Do you spend more than ten minutes daily updating your time management system? If you do, you may be working with more than one device or planner and that's what's wasting time.  Let's face it, you will not your improve time management by spending more time with "paralysis of the plentiful," trying to keep all your systems synchronized.


Time management systems once engaged are supposed to give you a sense of relief and security that your schedule is under control. If you have the opposite feeling, take a look at what you are using for your time management. 


If you have more than one schedule method, cut back to one and use that until you are confident in the system. Later you can experiment with a new method, just resist the urge to add more and more options. Otherwise, the time savers become time wasters when they throw you into "paralysis of the plentiful."



Managing Phone Calls


Call center workers are drilled over and over in how to get information and get off the phone as rapidly as possible.  They either make money or lose money according to the time spent on each call.


Actually, you do to, but perhaps you never saw it that way. Even though email and instant messaging are increasing popular communication methods, if you are like most workers, you will have a ringing phone.


In fact, you probably have at least two phones; desk phone and cell phone.  Unless you know how to manage phone calls, more phones just lead to more interruptions and more disruption of your time management plan.


Do you start each day vowing to keep those phone calls under control then get sidetracked without realizing how much time goes by? Here are some simple strategies to avoid wasting so much time on the phone:


1.)       When you make the call, have a purpose in mind before dialing. You aren't just calling to see if your client likes the product. That's too vague. You are calling to ask how the client is using the product today and is there any question for you that was not covered in the start-up guide. Then quickly move into the next stage, which may be to tell the client about a companion product or ask permission to include on a newsletter about product updates. Then get off the phone! These are the 4 most important words in telephone time management.


2.)       If the caller starts storytelling or rambling about non-business matters, politely redirect the call; "That's great, however my boss has an important project for me so I need to go now."  Or you can give the caller one more chance to get back on track: "Is there anything else that I need to do (look up, work on) before we wrap up this conversation?" For most people, this is sufficient hint to regain control of the call   and complete it.


3.)       For the client or coworker who wants to chat after handling business, you need to get off that call promptly. The longer you try to listen and be nice, the more you let them know that they can run over your time management schedule. "That's all the time I have for now, I must get back to business." "My desk is piling with work and I must get back to it now."  Or you can bring in the third party motivator: "I have someone in my office who needs my immediate attention."  That last one isn't lying. You are in your office and your work needs your immediate attention!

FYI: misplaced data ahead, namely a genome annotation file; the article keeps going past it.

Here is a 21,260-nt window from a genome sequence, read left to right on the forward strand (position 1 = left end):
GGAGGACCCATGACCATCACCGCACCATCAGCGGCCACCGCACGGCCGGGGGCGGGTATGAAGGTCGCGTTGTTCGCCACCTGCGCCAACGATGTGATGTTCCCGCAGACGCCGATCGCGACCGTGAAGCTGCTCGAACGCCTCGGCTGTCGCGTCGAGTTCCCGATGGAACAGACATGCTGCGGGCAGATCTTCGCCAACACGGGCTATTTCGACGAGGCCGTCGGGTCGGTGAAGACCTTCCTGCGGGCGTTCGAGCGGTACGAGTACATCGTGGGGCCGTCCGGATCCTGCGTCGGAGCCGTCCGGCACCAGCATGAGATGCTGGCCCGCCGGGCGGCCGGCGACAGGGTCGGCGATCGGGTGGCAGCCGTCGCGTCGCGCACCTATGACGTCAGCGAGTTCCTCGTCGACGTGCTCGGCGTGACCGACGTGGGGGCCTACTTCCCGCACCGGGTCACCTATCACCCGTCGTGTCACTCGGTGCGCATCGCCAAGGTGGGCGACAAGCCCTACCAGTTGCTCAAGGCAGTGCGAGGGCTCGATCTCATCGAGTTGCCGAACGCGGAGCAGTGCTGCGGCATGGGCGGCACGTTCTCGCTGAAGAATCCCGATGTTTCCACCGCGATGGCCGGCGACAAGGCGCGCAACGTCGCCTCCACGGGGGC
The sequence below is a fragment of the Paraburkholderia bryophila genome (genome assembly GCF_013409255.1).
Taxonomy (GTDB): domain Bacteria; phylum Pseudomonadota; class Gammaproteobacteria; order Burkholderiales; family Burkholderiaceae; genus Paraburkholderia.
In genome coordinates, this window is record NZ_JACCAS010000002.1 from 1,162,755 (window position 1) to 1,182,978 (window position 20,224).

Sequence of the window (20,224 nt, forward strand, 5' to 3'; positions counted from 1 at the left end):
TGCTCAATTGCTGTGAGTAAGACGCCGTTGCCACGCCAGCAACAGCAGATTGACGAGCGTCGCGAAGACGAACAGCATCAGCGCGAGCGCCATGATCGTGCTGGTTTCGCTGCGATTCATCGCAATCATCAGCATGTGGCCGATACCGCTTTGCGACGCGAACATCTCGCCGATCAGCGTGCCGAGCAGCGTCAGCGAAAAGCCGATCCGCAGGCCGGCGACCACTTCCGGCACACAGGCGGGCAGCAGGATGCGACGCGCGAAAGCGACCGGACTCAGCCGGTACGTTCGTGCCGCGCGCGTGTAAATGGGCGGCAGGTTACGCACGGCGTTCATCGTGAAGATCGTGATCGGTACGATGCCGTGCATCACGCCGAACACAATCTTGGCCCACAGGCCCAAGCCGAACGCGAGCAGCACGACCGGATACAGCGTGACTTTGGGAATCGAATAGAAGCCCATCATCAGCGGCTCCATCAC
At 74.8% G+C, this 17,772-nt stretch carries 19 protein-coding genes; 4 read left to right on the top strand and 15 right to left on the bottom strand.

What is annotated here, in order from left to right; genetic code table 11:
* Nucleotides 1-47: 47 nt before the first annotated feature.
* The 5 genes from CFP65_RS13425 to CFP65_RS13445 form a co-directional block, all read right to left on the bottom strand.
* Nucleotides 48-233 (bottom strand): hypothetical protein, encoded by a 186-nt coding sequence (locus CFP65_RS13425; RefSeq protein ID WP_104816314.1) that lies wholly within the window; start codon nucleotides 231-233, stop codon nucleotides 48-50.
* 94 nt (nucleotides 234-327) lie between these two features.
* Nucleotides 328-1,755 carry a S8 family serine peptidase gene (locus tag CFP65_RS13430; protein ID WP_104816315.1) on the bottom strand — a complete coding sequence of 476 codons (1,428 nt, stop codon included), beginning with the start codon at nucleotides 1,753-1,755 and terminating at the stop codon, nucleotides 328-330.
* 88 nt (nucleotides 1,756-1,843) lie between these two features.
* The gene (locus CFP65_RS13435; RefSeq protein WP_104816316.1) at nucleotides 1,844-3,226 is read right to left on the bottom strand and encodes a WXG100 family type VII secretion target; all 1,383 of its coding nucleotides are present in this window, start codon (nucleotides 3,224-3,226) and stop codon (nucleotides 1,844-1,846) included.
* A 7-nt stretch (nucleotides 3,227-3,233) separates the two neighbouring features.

4.)       With long winded people, offer to summarize the key points of the call in an email and get off the phone.


5.)       Set an egg timer at your phone and work toward completing most routine business calls in 3-5 minutes. The timer will help you see how much time you are wasting that isn't necessary to do the job. Get it done then Get off the phone!



Get Your To-Do List Under Control


Is your to-do list almost too long to read every day? Or have you simply given up trying to keep a current to-do list. Don't give up; get your to-do list under control to compliment your time management strategies.


To begin, you need to understand that a to-do list is a "hot list" not a planning pad, wish list or long-term idea starter. Your to-do list is for tasks that must be accomplished in 48 hours or less. For anything further ahead, use advance planning list or add the items to your day planner for the appropriate due date.


Start by writing down every task you need to complete on individual index cards. Arrange the cards in three piles: Must Do, Need to Do, Want to Do. The "Must Do" pile is the tasks that have to be completed in 24 hours.


Take any "Must Do" items that could wait an extra day and place them on the next day's to-do list. These are what some time management systems call the "A" level tasks.  Next sort the "Need to Do" or "B" level tasks. These are important to do in the next day or two but not as imperative as showing up for a presentation or catching a plane.


Finally, deal with the "Want to Do" or "C" level tasks that could be done any time in the next several days.  Some time management systems suggest that you toss out the "C" tasks or add them to a "Someday" list for when you have extra time.